The 7 Coolest Phones We'll Never See Because They Were Killed At Birth

YotaPhone eink smartphoneYota DevicesThe dual-screen YotaPhone will get amazing battery life, but will only be available in Russia.

Over the years, we’ve seen companies show off a number of awesome phones that had a lot of potential, but were doomed by their makers’ poor decisions.

A bunch of them weren’t released in the U.S. — the largest global market for smartphones — or weren’t released at all.

From attempts to raise $US30 million to release a high-end phone for free-software-loving Linux fans, to investing millions into a phone with almost no apps, these are examples of great phones we’ll never see on the market.

Nokia's N9 had a beautiful design and an operating system unlike anything on the market. Unfortunately, Nokia never worked out a deal with U.S. carriers -- so most Americans never even knew it existed.

The Ubuntu Edge raised more than $US12 million via crowdsourcing site Indiegogo this summer, but it still wasn't enough to bring the device to market (they needed $US30 million). Which is a shame, because it would have given us a high-end device running Ubuntu, a Linux distribution with a pretty wide range of apps available.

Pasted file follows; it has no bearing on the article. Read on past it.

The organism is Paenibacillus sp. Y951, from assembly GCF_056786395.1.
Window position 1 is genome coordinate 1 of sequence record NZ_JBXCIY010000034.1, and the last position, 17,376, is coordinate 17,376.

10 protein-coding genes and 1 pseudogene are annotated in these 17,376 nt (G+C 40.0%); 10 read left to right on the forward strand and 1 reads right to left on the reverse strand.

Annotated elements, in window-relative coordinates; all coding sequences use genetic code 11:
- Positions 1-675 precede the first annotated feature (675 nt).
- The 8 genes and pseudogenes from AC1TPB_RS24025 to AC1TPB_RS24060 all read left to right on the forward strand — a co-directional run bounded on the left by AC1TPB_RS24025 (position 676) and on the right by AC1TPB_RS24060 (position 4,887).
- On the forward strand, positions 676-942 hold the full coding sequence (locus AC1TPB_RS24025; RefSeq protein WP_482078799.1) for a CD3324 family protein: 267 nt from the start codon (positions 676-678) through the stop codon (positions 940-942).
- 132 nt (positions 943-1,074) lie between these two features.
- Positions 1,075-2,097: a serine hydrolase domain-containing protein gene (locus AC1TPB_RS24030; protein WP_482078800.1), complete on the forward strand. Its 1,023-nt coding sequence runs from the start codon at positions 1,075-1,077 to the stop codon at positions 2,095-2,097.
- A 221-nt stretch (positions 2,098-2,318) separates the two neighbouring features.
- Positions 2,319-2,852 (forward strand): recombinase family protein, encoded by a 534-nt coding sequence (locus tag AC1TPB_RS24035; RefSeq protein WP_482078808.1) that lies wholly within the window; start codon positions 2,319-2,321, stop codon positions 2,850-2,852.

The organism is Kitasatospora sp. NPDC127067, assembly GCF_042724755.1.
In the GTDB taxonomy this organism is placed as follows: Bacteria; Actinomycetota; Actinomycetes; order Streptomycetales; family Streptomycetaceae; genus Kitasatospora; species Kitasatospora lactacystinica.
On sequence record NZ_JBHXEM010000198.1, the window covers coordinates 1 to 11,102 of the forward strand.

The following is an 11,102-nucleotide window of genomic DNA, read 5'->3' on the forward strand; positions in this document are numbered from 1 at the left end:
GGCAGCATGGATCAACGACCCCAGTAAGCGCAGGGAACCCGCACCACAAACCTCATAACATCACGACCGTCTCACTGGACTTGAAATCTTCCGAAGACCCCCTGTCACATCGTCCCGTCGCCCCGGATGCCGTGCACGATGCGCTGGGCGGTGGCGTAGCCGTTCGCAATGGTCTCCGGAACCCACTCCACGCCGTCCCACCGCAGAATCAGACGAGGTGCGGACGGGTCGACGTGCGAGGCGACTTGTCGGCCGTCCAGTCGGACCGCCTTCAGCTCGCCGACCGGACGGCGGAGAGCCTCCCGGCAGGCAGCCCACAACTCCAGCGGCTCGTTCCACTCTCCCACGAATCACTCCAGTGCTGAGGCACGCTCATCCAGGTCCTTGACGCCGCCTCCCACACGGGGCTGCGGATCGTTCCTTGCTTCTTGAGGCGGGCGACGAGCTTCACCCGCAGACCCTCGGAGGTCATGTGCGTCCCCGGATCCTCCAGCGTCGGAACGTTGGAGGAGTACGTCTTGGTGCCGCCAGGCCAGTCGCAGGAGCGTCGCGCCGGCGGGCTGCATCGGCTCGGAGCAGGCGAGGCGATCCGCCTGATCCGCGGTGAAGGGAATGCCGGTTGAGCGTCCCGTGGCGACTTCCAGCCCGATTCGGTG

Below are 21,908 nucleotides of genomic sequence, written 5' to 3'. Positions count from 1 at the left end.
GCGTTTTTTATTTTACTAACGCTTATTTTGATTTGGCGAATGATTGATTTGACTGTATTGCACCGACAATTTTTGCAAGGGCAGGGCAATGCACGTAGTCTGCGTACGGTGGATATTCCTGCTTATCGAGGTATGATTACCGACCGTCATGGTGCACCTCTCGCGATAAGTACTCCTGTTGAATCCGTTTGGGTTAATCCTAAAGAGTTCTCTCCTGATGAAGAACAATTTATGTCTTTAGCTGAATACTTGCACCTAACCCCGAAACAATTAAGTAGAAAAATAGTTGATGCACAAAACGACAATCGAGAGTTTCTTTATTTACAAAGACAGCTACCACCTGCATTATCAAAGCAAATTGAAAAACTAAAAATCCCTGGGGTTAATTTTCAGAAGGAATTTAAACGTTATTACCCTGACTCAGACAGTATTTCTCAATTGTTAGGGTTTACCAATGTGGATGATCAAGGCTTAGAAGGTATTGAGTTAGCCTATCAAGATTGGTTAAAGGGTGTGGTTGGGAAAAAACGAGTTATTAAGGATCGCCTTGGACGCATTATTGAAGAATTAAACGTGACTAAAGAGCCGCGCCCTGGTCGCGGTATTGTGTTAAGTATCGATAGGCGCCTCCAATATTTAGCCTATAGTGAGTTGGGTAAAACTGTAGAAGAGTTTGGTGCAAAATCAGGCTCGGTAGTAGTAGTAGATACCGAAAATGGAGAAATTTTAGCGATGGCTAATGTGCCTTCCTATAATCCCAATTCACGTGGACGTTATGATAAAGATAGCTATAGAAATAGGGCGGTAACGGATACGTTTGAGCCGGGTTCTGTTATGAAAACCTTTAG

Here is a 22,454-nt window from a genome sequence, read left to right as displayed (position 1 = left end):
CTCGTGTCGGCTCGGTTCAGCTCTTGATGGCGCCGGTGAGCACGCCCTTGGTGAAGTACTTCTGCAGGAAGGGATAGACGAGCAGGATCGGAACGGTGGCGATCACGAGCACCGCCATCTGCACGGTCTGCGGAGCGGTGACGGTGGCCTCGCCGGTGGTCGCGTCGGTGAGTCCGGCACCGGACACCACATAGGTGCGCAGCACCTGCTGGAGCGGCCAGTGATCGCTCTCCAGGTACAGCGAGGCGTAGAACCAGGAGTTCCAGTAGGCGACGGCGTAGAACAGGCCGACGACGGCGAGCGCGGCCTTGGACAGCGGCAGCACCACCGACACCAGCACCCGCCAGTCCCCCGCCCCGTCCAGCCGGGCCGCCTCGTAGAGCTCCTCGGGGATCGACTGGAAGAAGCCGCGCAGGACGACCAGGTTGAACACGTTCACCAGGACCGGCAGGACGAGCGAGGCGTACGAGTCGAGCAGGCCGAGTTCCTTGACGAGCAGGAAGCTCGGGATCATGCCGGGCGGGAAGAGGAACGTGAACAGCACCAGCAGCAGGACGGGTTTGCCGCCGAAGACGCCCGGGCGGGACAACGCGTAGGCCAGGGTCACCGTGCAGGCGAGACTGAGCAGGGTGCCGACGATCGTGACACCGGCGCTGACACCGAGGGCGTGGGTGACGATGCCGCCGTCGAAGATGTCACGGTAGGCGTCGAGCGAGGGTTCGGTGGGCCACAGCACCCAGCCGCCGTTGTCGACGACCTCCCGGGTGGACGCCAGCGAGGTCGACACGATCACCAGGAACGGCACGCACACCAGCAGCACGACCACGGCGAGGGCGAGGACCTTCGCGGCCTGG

The Project S is another bold attempt to raise money for a high-end smartphone via Indiegogo. Don't expect to see this any time soon: while they're asking for far less than the budget of the Ubuntu Edge, it's also not getting as much attention because it's basically just another Android phone.

E Ink, the maker of the low-power screen in Amazon's Kindle, also made a concept phone using the technology that got weeks of continuous battery life. Unfortunately, this never got very far past the prototype stage.

Though that isn't the only phone to try using E Ink screens to save battery life. The YotaPhone has an E Ink display in addition to the more-common LCD screen. Users can have notifications or even the whole interface work on the E Ink screen when they want to conserve battery life. The reason we won't get it: it'll only be available in Russia.

Samsung has been showing off phones running Tizen, its custom-made operating system, for years without actually releasing them. While the phones themselves look totally up to par with other Galaxy phones, they probably won't do so well when they hit the market next year for one reason: there simply won't be that many apps available on Tizen.

The Lenovo K900 is a beautiful phone with a 5.5-inch 1080p screen, a dual-core Intel CPU, and 2 GB of RAM. Its only problem: Lenovo hasn't released it outside of China.

Interested in phones you can actually buy?

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